Château de Courances

Courances, France

The Château de Courances was built around 1630. In 1552, Côme Clausse, a notary and royal secretary to the King, acquired the former seigneurial dwelling at Courances, at the western edge of the Forest of Fontainebleau. His heir conveyed it in 1622 to Claude Gallard, another royal secretary, who is doubtless the builder of the present château, of an H-plan laid out on a rectangular platform that is surrounded by moat. The original château is known from the engravings of Israël Henriet and Israël Silvestre, about 1650.

In the 18th century the house was modernized by Anne-Catherine Gallard, widow of Nicolas Potier de Novion, who demolished the wall and entryway that had enclosed the courtyard. Later her granddaughter Léontine-Philippine de Novion and her husband Aymar de Nicolay further modernized the château (1775–1777) by opening new bays and applying a large pedimented center to each façade.

In 1830, the Nicolay heirs conveyed away the château, which was bought in 1872 by baron Samuel de Haber. Architect Gabriel-Hippolyte Destailleur restored the château in a Louis XIII style between 1873 to 1884. Destailleur retrieved the brickwork from beneath a layer of stucco, raised the rooflines of the pavilions and supplied zinc ornaments for the roofs. The grand internal staircase was demolished and monumental ramps of Fontainebleau inspiration were applied to the façades. A new wing with broken roofline was erected over the former kitchens to shelter the master suites, and was linked to the old wing by a gallery.

New outbuildings constructed at the same time were destroyed by fire in 1976. In the First World War, Courrances served as a hospital. In the Second World War, it was first occupied by the Germans, then by Field Marshal Montgomery, from 1947 to 1954.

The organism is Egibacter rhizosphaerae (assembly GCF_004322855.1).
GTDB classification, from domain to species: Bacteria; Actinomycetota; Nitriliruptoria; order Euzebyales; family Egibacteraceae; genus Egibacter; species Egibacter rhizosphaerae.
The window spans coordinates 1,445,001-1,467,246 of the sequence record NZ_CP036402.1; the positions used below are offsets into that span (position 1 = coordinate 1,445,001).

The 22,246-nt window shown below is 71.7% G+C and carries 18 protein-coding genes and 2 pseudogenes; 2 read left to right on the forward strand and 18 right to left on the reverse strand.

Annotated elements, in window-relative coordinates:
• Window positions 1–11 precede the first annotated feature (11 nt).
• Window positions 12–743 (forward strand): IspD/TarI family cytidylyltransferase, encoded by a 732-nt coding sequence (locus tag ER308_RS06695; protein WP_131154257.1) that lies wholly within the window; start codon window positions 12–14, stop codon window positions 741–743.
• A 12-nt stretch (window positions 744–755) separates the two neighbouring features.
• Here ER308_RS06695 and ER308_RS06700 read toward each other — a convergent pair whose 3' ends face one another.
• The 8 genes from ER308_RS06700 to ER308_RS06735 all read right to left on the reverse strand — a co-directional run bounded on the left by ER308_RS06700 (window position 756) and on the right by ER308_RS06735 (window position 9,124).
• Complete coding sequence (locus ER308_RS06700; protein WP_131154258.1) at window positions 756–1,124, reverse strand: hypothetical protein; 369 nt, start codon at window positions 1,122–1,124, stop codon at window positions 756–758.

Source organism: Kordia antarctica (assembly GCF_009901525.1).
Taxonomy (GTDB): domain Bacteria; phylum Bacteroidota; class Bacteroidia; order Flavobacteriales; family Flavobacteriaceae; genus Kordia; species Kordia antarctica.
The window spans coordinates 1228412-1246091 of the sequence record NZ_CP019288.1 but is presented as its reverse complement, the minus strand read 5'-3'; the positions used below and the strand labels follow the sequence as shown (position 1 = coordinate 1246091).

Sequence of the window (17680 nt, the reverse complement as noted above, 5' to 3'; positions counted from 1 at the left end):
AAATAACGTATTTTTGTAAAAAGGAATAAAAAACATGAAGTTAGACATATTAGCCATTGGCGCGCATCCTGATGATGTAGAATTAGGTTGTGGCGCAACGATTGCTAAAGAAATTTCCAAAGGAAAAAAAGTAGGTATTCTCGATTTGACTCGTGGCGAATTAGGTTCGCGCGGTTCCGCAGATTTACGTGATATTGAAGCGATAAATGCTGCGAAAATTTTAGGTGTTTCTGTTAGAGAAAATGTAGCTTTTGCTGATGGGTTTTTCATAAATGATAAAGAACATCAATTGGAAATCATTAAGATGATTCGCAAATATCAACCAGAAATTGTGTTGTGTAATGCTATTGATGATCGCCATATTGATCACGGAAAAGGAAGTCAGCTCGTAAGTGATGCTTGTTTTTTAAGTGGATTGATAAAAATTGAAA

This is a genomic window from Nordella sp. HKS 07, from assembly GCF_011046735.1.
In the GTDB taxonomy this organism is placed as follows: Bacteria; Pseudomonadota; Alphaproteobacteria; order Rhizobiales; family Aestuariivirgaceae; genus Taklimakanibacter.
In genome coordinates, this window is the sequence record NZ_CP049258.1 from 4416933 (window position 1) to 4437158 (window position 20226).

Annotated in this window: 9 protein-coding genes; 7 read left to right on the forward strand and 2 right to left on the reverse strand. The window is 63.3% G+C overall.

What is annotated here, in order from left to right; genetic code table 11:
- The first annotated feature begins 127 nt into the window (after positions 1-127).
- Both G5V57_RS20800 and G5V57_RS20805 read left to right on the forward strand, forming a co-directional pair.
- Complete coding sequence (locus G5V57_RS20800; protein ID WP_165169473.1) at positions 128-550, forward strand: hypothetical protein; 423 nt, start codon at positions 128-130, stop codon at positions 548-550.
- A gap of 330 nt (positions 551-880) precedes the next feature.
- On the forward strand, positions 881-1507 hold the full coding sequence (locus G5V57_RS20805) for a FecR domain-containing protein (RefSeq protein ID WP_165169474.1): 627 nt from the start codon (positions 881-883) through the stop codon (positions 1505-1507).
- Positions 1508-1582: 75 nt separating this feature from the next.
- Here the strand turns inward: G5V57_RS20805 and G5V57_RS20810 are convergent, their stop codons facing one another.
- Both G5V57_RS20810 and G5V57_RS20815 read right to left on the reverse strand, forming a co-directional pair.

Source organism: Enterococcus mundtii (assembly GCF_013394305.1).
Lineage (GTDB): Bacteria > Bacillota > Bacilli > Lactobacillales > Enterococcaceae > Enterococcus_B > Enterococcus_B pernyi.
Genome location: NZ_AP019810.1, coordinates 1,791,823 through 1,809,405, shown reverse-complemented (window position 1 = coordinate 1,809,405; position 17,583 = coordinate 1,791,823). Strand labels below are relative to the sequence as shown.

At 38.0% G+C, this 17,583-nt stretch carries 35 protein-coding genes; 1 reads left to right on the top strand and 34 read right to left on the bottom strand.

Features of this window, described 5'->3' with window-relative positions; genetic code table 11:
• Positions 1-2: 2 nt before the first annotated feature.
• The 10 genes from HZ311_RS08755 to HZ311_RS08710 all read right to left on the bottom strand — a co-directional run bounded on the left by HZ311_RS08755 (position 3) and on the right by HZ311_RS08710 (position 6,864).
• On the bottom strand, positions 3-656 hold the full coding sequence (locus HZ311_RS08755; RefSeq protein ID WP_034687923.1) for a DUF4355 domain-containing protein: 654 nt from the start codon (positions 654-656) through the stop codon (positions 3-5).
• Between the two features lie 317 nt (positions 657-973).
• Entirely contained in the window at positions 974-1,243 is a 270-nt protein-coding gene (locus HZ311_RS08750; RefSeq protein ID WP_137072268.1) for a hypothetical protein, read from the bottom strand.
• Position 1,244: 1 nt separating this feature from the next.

Château de Courances has also an exceptional park, acclaimed as 'the epitome of the French formal garden style in which château and environment form a whole'.



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Founded: 1630
Category: Castles and fortifications in France


4.4/5 (based on Google user reviews)

User Reviews

Gordon Mussett (3 years ago)
Best chateau and Gardens in the area
Jordan Mitsoullis (3 years ago)
Love this place - absolutely beautiful gardens and stunning chateau.
René Ghosh (3 years ago)
This is not a review of the actual Château de Courances’ toilets (I didn’t go into the castle) but those of the Foulerie, which is a tea room just behind the Japanese gardens. In renaissance thinking, the divine dominates nature. Nature is designed. Though humanity has, since the renaissance, sort of admitted that considering itself disjoint from nature wasn’t great, obviously we miss the gardens. Also, you kind of have to espouse the whole domination-of-nature paradigm if you hope to charge 7 euros a visit. There's one aspect of nature no one can hope to dominate: the call of nature. You admit you’re not ‘above’ nature when you have to go number one (or number two). So at the Foulerie, you reach the toilets by first descending down a flight of black iron stairs, and then through a heavy iron portal pierced in a grid structure. This physical metaphor serves to contain the cell of indomitable nature but simultaneously view the relieving of oneself as an ideological parenthesis: a pee break. Within the enclave, the park’s plunge into history is suspended. The walls are covered with very modern renovation painted fiberglass wallpaper, the floors are made of very regular, machine-honed stone. The only concession to all the Renaissance going on upstairs is the elegantly vaulted stone ceiling, arching aristocratically over the toilet-goer like a Renaissance wormhole. The toilets are clean, spacious, well-lit, and sparsely furnished. It’s a good moment to take a timeout from the park’s visual complexity. It has a refreshing généricité to it that you could feel as though you were anywhere else in France. Pee break over, you head back up into the gardens to witness order, tamed, green beauty, the geometrical bodies of water fed from pristine sources, and other stuff.
Aymee Turner (3 years ago)
Beautiful Chateau and the grounds are simple but great.
William Birnie Renovations (3 years ago)
A great destination for getting away for the day. The cafe in front of the Japanese garden is lovely. The garden itself... Breathtaking!
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